During my MA in Creative Writing a lot of my fiction tended to tilt toward the weird or the different, dealing with matters or ideas that I had not experienced myself (death, addiction, mental health, incest etc). This is fair enough, I think. Not every writer has lived through what they choose as the subject matter for their stories, but I was encouraged, as an exercise, just to try it. Write a story about something I knew about, something I lived through or had experienced.
This was the result. It is interesting coming back to it now as I have once again ventured to sci-fi and fantasy, genres where the imagination does most of the work. Many of my fellow students felt this story was better and even stronger than my other work. Whether that is taste or not is a whole other discussion, but I certainly found it interesting and I’m never one to turn down an opportunity to try something out in the hopes you might learn.
Hong Kong 1990
The best present is a blackboard as big as me. A box of white chalk, a box of coloured. Laid on its long side, it is the perfect shape for a landscape.
“Mum, the sky’s black.”
“Fill it in with the blue chalk, love. And how about a nice tree?”
A scribble-tree, the sort I have in stock-footage in my head: tall, brown trunk, a bowl of leaves and blobs of pink for apples. In the photo Granny takes my hair will be bleached almost white and my skin brown and shining like nuts. Pink pyjamas and a wide window in the background framing the tops of huge, glossy trees (nothing like the ones in my picture) and sprigs of the stalky tops of bamboo.
“Come on, love.” Mum ushers me towards my room. “Lets get you into your Christmas dress. Dinner will be ready soon.”
“Do I have to eat sprouts?”
“Your brother likes sprouts.”
“I don’t. They smell, I don’t want them.”
“Now, be grateful, young lady,” says Dad, coming out of the kitchen with a bottle and glasses. “It’s Christmas. Best behaviour or Father Christmas will take the presents away again.”
Esme pulls my hair into a French plait. Mum loves it when I have my hair pulled back all tidy, but it pulls and hurts.
“Must look nice for your mummy, child,” Esme lilts. “Look nice for Granny and Grandpa and for the Christmas dinner.”
The dress is itchy and very hot but I keep my mouth shut. There are still more presents to come and I’ll get them if I’m good.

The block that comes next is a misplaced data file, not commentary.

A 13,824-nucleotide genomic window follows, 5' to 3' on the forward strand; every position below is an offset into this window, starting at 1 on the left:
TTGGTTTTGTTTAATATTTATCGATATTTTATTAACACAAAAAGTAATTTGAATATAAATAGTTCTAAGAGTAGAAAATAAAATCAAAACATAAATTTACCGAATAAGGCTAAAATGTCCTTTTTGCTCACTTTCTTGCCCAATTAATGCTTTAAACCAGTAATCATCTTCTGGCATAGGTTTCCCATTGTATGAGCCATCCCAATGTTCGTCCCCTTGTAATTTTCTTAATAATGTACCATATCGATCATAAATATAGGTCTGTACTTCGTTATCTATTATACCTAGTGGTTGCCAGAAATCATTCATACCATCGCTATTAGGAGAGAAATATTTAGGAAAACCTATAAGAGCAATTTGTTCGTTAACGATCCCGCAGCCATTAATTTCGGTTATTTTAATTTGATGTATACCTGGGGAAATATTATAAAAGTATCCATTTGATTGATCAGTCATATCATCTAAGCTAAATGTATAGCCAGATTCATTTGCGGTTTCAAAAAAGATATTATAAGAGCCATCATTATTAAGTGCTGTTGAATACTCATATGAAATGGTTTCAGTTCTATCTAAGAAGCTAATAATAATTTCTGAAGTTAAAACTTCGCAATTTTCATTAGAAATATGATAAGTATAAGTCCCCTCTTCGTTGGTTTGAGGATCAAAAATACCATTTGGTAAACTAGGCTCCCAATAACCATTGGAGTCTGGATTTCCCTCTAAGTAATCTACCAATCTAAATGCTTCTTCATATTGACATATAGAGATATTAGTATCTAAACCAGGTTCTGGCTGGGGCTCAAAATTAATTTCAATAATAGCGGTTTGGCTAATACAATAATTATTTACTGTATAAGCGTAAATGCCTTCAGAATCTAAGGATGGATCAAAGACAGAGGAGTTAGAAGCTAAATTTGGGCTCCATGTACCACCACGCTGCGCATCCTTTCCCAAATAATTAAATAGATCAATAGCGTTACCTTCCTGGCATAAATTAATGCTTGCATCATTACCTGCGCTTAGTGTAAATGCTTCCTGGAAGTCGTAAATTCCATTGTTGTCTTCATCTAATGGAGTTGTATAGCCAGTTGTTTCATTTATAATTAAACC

It’s cooler in the living room now. Dad’s opened the doors onto the balcony and the air’s moving through the room, bringing sounds of birds and breeze-ruffled tree tops but I can only smell the turkey and pudding. My stomach rumbles. “I’m hungry, Daddy. Is it nearly ready?”
“Hungry, Daddy,” Will mumbles from the high chair.
“Nearly ready. Be patient, Lucy-Lu.” Dad’s sat at the table with Granny and Granddad and sipping strong, brown stuff from the tiny glasses that I’m not allowed to play with. Mum and Esme are chattering and rattling things in the kitchen.
“This dinner should be good.” Dad pours the smelly stuff and offers one to Granny. “The naffe managed to get some real cranberry sauce in. I haven’t seen the stuff in two years.”
“Oh, dear, you should have said. We could have brought some with us.”
Mum made me try cranberry sauce once, ages and ages ago. Another Christmas, somewhere cold. It was like jam. I like jam, but not on turkey.
I grab my plastic beaker of juice (real Ribena, Mum found some especially for Christmas) and wander back to the Christmas tree with rest of the presents under it, shining, so ready to open. I give one a careful prod but pull away when Dad looks over. I sip my juice and try to find something to do.
The balcony has a wall up to my chin and then bars up from that to the floor of the balcony above. I blink in the sunlight, sip on more of my juice. It sounds like the McDonoughs are having their Christmas dinner on their balcony. There is laughing and the snapping of crackers from above.
I can peer over the wall to see the ground if I’m on my toes. The playground and shallow swimming pool are empty. The metal fence, painted baby-blue, is shining very bright in the sun. The trees rise up behind it, massive, the biggest things in the world. Mostly green, not much trunk. All very shiny, like they have varnished leaves. I can tell when its tree and when its bamboo, now. Dad showed me the difference. Bamboo is grass. Just very, very tall grass. The biggest clump of it stretches up behind the fence near the paddling pool. Beyond a little gate there’s a muddy path through the tall sticks. It looks too hot and parched in the playground, with the yellow, patchy grass and the cracking tarmac. But it looks cool in the jungle. Cool and lush, like its holding in all the water for itself.